Tuesday, February 26, 2008

Oscar household rating lowest in over 50 years

I have some predictable theories, none of them novel, on why leftist media sources I regularly imbibe of devote an inordinate amount of attention to things for which such coverage is not merited by public interest. That is, stories on the New Orleans recovery, the writers' strike, profiles of music artists few people have heard of and even fewer want to ever hear of, Hollywood movie award presentations, etc.

Regarding the latter most, I'm holding out hope that hard numbers will lessen airtime devoted to them in the future:
The national viewer tally reported by Nielsen Media Research for ABC's live, three-hour-plus telecast [of the Oscars] on Sunday was down about 1 million viewers [to 32 million] from the previous record low, set in 2003 when the Oscars were presented just after the U.S.-led invasion of Iraq had begun. ...

Sunday's broadcast, with comedian Jon Stewart making his second appearance as Oscar host, now ranks as the smallest U.S. TV audience for the Oscars since 1974, when actual viewer totals first became available.

The national household rating of 18.7 also marks the lowest level by that measure going back to the very first televised Oscars in 1953.
In '98, the year of Titanic, 20% of the country tuned in. A decade later, fewer than 11% did. I understand the slate of films released during '07 were devoid of any big blockbusters, but attrition in favor of other forms of virtual entertainment, like YouTube and video games, strikes me as a good. The former, created less than three years ago, is now among the top five most visited sites in the country. Video game sales, which surpassed total box office revenues in the US in 2001, will likely more than double box office revenues in 2008.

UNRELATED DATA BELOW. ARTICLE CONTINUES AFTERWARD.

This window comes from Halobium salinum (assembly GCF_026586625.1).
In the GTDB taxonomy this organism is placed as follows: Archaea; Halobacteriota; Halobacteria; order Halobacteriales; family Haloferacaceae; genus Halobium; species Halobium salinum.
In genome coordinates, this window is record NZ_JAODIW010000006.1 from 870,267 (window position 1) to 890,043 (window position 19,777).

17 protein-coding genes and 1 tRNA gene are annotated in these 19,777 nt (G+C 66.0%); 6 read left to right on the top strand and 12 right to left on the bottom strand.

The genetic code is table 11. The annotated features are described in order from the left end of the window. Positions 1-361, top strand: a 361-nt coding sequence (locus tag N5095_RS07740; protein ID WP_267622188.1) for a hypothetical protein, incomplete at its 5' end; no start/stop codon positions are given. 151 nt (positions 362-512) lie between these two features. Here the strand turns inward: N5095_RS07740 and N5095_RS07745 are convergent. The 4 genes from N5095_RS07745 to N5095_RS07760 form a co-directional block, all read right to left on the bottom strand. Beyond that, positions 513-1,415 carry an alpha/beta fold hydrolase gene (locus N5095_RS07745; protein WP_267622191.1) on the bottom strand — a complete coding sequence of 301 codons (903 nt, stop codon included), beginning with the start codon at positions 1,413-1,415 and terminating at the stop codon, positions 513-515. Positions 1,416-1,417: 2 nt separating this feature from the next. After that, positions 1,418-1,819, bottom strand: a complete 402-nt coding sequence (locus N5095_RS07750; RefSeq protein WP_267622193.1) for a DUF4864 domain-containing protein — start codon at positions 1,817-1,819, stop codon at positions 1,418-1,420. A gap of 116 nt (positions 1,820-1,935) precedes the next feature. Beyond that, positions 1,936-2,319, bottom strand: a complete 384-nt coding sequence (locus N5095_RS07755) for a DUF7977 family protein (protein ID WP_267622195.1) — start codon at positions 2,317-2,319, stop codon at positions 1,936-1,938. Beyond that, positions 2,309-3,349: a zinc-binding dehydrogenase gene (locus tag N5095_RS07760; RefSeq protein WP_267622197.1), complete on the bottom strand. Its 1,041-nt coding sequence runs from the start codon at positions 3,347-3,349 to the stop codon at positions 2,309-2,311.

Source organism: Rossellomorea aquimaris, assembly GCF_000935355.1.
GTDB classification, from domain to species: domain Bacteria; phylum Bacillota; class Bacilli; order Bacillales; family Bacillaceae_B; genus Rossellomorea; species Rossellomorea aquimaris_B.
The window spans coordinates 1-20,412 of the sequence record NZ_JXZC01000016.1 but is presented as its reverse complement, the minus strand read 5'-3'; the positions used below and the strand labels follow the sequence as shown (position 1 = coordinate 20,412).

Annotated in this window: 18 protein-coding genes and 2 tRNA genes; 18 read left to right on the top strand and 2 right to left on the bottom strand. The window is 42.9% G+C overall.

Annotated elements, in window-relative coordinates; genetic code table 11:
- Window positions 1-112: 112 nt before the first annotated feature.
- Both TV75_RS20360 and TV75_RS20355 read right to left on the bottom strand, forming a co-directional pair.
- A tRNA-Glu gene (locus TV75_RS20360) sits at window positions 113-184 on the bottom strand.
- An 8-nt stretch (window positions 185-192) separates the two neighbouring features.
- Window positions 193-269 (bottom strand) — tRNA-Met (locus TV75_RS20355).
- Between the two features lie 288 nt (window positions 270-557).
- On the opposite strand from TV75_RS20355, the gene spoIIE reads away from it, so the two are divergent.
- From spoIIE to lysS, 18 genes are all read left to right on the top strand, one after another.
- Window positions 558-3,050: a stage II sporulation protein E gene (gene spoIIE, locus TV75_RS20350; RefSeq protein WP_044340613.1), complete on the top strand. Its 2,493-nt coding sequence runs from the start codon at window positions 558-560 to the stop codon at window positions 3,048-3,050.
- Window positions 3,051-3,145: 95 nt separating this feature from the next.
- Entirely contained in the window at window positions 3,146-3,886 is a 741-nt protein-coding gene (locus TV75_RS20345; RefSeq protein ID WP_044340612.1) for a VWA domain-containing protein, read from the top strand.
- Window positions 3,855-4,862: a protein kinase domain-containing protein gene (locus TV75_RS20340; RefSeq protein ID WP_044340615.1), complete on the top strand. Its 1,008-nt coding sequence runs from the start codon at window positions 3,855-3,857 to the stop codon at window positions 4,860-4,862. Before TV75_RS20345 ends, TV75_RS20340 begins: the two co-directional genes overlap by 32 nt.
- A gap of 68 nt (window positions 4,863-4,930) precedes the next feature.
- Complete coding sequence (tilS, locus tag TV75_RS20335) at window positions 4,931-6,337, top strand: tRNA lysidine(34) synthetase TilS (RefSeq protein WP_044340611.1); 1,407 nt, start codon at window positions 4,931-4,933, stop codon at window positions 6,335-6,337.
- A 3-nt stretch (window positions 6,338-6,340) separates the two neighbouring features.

These new forms of entertainment are more interactive, less ideologically rigid, and potentially offer rich, intimate character development that is difficult to accomplish on the big screen. And they offer a means to "depussify" the lives of the next generation!

5 comments:

MensaRefugee said...

Hehe.
Good comment from Agnostic.
Not "balance the curriculum to boys interests" nor "reduce the feminist bias".

Just Depussify :)

Audacious Epigone said...

Hehe, well, why use two words when one will do, right?

Anonymous said...

Demographic changes, both in an ageing populace, and a non-white populace, is why Hollywood is beginning to see the the end of its current product type.


In the future, look for movies that cater to smaller segments of the populace and its tiny subcultures. We are NOT all the same anymore.

Hip-hopsters want a different entertainment than pussyfied white liberals, happy-go-lucky-jocks or goth posers do.


Demographically, do you really expect our legions of new brown- fellow-continent-dwellers to want to see movies about white women finding a balance between career and childless romance? I dont expect that either, so you can look for movies with brown supermen vanquishing make-believe white bad guys that dont actually exist and winning the love of half-white females with white features.